Beyond the Beach and into the Blue: Gold Coast High-rises and the Oceanic Gaze

Grahame Griffin


Gold Coast high-rises are big and tall and sometimes they appear or are made to appear bigger and taller than they really are. They also loom large in other ways. They are part of the fabric and fantasy of the Gold Coast. They are its supreme icons. Only nine per cent of the permanent population lives in high-rises and the canal estates have considerable local cachet and appeal. Yet the city turns to its high-rises not only to promote itself to the rest of the world, but also to hold its own self-image: the Gold Coast City Council sponsors a ‘heritage’ architectural guide to tall buildings on the Gold Coast; the Gold Coast Bulletin constantly features articles on new high-rise plans and developments, high-rise architects, builders and developers, and high-rise residents. No-one seems to complain about views being obscured, at least publicly, and the shadows-on-the-beach argument, once a talking point, has been abandoned—in resignation, perhaps.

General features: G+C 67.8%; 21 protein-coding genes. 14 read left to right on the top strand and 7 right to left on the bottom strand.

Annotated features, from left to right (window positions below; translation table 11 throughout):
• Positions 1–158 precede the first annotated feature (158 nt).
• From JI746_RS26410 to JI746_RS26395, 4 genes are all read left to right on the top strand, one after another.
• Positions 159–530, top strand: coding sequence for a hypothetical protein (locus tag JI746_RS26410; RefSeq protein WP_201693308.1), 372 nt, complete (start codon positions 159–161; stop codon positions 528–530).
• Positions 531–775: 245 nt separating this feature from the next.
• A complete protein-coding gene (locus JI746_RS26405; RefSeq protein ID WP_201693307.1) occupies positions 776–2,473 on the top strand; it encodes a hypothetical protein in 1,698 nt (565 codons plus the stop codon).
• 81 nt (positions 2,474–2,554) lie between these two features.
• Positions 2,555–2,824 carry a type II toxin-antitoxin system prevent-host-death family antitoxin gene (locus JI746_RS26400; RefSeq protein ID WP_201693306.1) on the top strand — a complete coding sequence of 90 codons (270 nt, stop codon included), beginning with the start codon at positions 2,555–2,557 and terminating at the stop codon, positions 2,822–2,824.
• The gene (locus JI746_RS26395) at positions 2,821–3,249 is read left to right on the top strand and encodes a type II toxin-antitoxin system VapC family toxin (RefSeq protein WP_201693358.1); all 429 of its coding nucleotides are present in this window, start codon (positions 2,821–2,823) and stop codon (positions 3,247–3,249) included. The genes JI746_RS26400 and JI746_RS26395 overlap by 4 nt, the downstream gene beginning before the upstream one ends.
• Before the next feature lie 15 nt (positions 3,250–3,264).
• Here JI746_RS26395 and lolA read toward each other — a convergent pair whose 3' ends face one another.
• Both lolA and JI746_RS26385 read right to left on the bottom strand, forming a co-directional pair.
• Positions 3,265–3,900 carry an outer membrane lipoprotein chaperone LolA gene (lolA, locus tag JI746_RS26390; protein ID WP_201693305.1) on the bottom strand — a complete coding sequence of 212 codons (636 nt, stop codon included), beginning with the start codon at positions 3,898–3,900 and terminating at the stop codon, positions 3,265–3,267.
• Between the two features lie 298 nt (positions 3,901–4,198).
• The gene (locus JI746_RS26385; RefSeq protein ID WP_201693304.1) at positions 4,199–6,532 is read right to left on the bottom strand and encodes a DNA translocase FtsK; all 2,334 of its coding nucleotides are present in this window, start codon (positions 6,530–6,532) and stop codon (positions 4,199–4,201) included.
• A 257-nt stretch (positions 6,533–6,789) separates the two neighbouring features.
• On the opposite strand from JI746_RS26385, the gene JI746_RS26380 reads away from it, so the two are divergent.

Gold Coast; high-rises; fantasy; self-image; architecture; community

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